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class method static variable same across isntances?

P: n/a
The output of the following program for me is:
Same
0 1 2

Which is what I want. I just want to confirm this is well defined behavior,
that a static local variable to a class function/method is the same instance
across classes.

#include <iostream>
#include <vector>

class Foo
{
public:
std::vector<int>& Data( )
{
static std::vector<intEmptyData;

return EmptyData;
}
int Bar()
{
static int Val = 0;
return Val++;
}

};

int main()
{
Foo Bar1;
Foo Bar2;
std::vector<int>& D1 = Bar1.Data( );
std::vector<int>& D2 = Bar2.Data( );

if ( &D1 == &D2 )
std::cout << "Same\n";
else
std::cout << "Different\n";

std::cout << Bar1.Bar() << " ";
std::cout << Bar2.Bar() << " ";
std::cout << Bar1.Bar();
return 0;
}

My actual usage will be to return an empty set in a tree like class if the
part is not found, but within that class I want to check to see if it was
found or not. I can see if it was found or not by comparing the pointers of
the returned reference to the local static.
Oct 4 '07 #1
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5 Replies


P: n/a
Jim Langston wrote:
The output of the following program for me is:
Same
0 1 2

Which is what I want. I just want to confirm this is well defined behavior,
that a static local variable to a class function/method is the same instance
across classes.
Yes, it is. Member functions are unique.

--
Ian Collins.
Oct 5 '07 #2

P: n/a
On Oct 5, 9:26 am, "Jim Langston" <tazmas...@rocketmail.comwrote:
The output of the following program for me is:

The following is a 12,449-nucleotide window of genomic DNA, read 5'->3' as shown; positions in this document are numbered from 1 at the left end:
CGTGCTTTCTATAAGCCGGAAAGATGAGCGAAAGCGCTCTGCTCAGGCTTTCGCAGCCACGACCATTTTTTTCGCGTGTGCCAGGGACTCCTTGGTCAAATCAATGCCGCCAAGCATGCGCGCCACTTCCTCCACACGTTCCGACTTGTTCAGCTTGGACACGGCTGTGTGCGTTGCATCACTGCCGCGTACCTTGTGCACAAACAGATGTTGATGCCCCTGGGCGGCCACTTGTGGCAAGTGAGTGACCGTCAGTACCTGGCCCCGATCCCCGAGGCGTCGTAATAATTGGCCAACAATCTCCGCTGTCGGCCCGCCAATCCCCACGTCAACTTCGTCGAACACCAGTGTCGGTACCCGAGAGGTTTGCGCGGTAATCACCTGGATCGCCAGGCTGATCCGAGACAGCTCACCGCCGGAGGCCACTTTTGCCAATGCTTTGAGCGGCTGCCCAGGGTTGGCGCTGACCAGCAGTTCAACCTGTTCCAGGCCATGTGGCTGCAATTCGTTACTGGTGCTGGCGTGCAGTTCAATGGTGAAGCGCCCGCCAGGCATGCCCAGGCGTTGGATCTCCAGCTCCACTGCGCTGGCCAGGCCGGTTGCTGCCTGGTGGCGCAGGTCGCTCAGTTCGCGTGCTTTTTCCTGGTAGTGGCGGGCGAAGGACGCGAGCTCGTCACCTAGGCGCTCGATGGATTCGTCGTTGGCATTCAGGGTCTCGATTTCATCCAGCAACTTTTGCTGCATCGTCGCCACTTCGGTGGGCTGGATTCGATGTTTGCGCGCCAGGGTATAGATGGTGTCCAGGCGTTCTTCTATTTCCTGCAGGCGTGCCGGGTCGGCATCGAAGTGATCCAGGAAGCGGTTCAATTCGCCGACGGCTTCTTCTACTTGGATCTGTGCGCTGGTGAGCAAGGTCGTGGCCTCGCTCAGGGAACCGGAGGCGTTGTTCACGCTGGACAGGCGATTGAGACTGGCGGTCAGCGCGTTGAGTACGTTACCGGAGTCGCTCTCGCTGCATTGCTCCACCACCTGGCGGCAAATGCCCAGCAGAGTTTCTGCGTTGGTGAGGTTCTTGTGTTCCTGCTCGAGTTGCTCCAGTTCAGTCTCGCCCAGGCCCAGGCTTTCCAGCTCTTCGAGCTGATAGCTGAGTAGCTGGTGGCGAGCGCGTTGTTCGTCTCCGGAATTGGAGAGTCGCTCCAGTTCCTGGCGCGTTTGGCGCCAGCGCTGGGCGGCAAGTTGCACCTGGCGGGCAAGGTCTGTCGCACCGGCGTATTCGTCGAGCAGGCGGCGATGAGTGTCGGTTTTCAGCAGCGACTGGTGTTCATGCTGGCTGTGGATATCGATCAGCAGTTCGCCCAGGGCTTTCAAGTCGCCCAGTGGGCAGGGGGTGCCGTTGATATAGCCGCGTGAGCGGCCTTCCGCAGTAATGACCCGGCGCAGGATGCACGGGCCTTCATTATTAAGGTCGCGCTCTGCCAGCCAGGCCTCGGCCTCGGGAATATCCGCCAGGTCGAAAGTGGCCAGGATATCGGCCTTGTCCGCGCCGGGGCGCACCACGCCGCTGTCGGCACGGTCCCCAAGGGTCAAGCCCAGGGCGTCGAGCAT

Same
0 1 2

Which is what I want. I just want to confirm this is well defined behavior,
that a static local variable to a class function/method is the same instance
across classes.

#include <iostream>
#include <vector>

class Foo
{
public:
std::vector<int>& Data( )
{
static std::vector<intEmptyData;

return EmptyData;
}
int Bar()
{
static int Val = 0;
return Val++;
}

};
[snip]

Have you thought about deriving from a common base class?

E.g:

class Common
{
static std::vector<intEmptyData;

// ...

};

class Foo : public Common
{
// ...

If you want common functionality across all instances,
it might be worth looking into something like this.

--
Chris Val

Oct 5 '07 #3

P: n/a

"Chris ( Val )" <ch******@gmail.comwrote in message
news:11**********************@57g2000hsv.googlegro ups.com...
On Oct 5, 9:26 am, "Jim Langston" <tazmas...@rocketmail.comwrote:
>The output of the following program for me is:
Same
0 1 2

Which is what I want. I just want to confirm this is well defined
behavior,
that a static local variable to a class function/method is the same
instance
across classes.

#include <iostream>
#include <vector>

class Foo
{
public:
std::vector<int>& Data( )
{
static std::vector<intEmptyData;

return EmptyData;
}
int Bar()
{
static int Val = 0;
return Val++;
}

};

[snip]

Have you thought about deriving from a common base class?

E.g:

class Common
{
static std::vector<intEmptyData;

// ...

};

class Foo : public Common
{
// ...

If you want common functionality across all instances,
it might be worth looking into something like this.
It's actually used in a method to return a reference to a set using a form
of recursion.

class PartIndex
{
public:
PartIndex( const std::string& Name = "Torso" ): Name_( Name ) {}
// Lot of other public methods used to populate Indicies_ and Parts_
std::set<size_t>& PartIndicies( const std::string& Name )
{
static std::set<size_tEmptySet;
EmptySet.clear();

if ( Name_ == Name )
{